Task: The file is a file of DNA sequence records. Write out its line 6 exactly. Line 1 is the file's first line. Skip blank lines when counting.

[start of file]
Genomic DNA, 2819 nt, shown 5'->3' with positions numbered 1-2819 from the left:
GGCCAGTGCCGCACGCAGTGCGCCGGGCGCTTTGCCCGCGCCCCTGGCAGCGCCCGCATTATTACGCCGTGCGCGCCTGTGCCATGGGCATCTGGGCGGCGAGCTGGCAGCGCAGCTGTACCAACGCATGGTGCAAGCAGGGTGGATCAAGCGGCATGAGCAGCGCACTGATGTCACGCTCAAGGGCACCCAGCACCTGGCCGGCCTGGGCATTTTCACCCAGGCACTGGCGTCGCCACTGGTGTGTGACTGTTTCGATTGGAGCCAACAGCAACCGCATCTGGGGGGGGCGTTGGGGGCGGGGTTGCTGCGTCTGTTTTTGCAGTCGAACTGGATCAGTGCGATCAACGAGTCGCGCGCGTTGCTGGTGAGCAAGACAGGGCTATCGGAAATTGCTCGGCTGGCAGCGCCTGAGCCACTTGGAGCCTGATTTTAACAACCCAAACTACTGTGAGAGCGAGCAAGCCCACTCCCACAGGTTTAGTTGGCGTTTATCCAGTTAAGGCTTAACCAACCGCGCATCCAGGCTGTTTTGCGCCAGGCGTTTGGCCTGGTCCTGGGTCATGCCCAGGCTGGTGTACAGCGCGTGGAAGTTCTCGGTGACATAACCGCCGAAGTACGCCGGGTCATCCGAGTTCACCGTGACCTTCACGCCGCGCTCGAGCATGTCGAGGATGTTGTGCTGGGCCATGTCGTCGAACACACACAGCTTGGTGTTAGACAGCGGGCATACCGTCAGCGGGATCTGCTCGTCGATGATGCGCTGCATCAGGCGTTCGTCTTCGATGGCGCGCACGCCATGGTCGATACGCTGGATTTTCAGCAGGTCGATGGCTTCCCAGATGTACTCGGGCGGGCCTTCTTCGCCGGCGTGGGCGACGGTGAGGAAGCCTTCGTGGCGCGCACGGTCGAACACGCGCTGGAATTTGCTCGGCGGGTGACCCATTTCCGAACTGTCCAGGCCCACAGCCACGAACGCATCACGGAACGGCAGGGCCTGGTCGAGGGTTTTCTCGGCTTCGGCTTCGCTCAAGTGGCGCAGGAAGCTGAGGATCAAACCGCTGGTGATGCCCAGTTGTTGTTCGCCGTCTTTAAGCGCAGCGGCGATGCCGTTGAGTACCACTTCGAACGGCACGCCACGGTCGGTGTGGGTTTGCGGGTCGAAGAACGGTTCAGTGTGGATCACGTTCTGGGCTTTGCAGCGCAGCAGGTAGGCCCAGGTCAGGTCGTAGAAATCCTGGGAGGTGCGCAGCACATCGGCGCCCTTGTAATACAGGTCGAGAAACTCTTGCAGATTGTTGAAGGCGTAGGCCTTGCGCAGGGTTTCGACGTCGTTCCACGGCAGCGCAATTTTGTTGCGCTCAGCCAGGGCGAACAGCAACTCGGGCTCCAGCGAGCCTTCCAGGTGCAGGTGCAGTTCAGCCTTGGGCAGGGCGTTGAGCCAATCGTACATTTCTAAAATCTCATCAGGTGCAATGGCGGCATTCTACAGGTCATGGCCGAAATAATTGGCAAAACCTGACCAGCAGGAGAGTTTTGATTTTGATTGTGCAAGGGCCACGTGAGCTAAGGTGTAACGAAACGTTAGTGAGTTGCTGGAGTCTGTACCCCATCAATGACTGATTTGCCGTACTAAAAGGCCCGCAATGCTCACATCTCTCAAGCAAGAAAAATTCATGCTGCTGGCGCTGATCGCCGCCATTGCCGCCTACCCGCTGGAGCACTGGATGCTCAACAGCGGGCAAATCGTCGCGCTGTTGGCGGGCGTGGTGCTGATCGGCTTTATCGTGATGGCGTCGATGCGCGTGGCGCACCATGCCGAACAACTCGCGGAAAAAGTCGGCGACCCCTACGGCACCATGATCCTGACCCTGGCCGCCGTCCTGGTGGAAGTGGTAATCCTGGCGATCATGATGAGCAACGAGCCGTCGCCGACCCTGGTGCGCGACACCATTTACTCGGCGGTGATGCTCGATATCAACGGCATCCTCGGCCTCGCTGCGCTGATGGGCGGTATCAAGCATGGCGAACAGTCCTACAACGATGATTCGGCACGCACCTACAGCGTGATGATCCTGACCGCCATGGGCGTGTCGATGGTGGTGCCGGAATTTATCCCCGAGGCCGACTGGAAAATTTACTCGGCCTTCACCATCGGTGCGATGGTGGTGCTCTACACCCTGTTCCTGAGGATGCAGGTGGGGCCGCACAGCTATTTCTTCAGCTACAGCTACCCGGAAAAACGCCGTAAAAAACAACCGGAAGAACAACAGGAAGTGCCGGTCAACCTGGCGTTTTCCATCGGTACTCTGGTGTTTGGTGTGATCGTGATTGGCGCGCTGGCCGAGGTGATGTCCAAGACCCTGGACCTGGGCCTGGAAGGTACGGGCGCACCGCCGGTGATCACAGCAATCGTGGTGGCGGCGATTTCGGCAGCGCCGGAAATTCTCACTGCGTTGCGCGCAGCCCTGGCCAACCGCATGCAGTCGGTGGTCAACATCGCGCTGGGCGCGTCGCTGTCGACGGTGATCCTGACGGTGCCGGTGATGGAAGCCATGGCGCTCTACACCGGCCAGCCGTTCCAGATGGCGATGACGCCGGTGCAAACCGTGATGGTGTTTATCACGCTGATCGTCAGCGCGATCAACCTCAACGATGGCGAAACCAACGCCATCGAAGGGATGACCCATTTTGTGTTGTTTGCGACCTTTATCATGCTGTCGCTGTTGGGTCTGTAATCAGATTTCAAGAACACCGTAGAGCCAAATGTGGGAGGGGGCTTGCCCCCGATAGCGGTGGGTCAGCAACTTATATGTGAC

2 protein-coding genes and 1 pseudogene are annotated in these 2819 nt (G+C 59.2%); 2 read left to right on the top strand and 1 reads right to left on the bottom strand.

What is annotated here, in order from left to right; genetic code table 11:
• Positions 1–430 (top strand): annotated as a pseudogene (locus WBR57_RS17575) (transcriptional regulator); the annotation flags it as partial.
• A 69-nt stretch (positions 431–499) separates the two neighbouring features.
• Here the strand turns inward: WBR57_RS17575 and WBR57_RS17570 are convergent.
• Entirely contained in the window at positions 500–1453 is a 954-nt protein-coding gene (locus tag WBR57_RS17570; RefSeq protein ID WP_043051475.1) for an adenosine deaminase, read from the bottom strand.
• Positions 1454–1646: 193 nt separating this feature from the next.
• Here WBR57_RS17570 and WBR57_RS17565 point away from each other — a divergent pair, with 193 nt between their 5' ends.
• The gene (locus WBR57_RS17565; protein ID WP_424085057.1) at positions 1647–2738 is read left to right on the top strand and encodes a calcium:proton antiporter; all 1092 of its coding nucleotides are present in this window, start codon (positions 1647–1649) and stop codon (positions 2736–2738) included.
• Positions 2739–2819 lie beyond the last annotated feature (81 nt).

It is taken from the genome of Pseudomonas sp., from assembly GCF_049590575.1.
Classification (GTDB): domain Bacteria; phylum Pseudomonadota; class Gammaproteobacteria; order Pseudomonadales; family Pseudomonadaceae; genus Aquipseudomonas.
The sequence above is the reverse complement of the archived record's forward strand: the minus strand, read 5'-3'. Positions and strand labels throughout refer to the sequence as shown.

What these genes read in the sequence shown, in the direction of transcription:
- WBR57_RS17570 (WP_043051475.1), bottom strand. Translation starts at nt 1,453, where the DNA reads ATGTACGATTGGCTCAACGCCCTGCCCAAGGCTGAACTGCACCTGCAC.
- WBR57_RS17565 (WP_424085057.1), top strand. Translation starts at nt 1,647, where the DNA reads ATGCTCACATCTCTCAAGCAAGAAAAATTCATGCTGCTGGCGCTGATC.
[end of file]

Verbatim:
• A 69-nt stretch (positions 431–499) separates the two neighbouring features.